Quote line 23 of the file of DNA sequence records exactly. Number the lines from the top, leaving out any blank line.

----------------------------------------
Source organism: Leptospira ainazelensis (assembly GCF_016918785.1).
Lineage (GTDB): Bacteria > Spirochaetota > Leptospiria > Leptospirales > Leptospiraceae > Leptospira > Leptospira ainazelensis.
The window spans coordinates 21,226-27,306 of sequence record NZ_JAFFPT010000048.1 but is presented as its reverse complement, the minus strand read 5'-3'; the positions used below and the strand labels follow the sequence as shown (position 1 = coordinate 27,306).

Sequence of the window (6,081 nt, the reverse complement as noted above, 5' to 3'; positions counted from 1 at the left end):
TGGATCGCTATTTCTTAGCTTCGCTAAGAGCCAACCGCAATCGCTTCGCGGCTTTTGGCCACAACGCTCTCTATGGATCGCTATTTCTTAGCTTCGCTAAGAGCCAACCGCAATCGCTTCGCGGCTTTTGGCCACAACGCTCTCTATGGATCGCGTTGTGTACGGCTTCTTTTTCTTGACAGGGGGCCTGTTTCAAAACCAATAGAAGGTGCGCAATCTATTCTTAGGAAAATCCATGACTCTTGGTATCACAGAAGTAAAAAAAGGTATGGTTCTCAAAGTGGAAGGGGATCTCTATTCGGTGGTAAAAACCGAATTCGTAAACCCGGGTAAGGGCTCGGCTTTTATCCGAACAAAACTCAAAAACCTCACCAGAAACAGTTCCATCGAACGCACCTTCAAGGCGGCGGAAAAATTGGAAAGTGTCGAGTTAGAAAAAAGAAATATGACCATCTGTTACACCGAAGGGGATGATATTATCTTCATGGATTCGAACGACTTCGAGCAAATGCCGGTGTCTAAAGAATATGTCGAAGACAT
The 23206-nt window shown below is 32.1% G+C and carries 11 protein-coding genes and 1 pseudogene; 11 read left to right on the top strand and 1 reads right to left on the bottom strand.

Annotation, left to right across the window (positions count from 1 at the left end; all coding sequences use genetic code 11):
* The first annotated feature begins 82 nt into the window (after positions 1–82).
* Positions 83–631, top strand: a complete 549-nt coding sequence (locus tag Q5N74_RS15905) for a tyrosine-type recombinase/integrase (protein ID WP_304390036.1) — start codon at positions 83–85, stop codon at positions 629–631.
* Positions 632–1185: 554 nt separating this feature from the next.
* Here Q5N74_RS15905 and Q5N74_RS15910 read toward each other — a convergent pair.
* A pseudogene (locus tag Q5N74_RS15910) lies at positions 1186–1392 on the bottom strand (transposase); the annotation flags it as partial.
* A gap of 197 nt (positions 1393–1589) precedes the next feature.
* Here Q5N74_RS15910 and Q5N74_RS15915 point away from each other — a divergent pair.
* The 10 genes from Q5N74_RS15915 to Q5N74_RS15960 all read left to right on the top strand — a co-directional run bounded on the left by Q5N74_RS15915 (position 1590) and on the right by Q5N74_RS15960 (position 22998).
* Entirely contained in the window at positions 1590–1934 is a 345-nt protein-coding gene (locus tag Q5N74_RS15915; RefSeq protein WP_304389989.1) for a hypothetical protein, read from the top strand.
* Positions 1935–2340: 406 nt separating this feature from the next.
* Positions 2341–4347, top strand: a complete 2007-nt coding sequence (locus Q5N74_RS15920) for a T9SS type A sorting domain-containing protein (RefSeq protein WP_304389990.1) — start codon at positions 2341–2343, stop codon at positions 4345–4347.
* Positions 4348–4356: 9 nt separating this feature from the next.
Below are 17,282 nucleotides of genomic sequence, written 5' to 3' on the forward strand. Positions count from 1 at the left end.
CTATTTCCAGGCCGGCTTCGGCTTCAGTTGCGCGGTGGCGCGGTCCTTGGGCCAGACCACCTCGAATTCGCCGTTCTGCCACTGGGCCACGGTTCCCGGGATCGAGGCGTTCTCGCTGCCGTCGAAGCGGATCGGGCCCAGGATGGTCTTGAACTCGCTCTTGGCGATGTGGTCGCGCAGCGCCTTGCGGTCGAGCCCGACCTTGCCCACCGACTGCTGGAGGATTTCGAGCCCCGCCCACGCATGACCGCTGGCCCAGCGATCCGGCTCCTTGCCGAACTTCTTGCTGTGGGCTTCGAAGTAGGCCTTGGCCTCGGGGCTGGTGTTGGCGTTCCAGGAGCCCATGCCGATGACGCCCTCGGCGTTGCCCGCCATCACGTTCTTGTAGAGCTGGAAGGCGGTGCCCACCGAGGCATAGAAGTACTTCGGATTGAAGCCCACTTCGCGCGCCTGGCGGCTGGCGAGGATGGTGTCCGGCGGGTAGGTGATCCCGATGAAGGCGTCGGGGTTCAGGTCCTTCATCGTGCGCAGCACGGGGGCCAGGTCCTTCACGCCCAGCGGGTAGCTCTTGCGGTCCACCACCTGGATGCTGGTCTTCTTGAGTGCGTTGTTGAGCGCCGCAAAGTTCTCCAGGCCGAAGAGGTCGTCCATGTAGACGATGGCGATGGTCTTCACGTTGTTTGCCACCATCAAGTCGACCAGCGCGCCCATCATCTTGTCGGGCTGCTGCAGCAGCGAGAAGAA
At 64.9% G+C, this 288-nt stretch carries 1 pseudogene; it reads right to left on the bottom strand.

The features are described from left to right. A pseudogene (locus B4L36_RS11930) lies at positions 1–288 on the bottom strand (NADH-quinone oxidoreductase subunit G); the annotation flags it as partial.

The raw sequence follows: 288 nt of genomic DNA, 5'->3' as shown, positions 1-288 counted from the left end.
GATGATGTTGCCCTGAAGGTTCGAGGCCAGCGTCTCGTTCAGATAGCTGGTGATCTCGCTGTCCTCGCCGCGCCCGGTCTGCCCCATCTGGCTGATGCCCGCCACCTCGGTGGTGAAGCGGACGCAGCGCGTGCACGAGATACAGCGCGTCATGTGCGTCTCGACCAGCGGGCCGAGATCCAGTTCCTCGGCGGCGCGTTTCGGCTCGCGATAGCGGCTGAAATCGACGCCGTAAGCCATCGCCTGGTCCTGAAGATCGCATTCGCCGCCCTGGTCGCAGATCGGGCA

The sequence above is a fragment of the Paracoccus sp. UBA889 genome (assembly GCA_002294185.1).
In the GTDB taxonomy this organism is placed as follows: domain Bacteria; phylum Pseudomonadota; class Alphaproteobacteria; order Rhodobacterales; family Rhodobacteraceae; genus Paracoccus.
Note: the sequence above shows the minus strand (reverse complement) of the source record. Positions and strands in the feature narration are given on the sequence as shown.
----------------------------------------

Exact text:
The features are described from left to right. A pseudogene (locus B4L36_RS11930) lies at positions 1–288 on the bottom strand (NADH-quinone oxidoreductase subunit G); the annotation flags it as partial.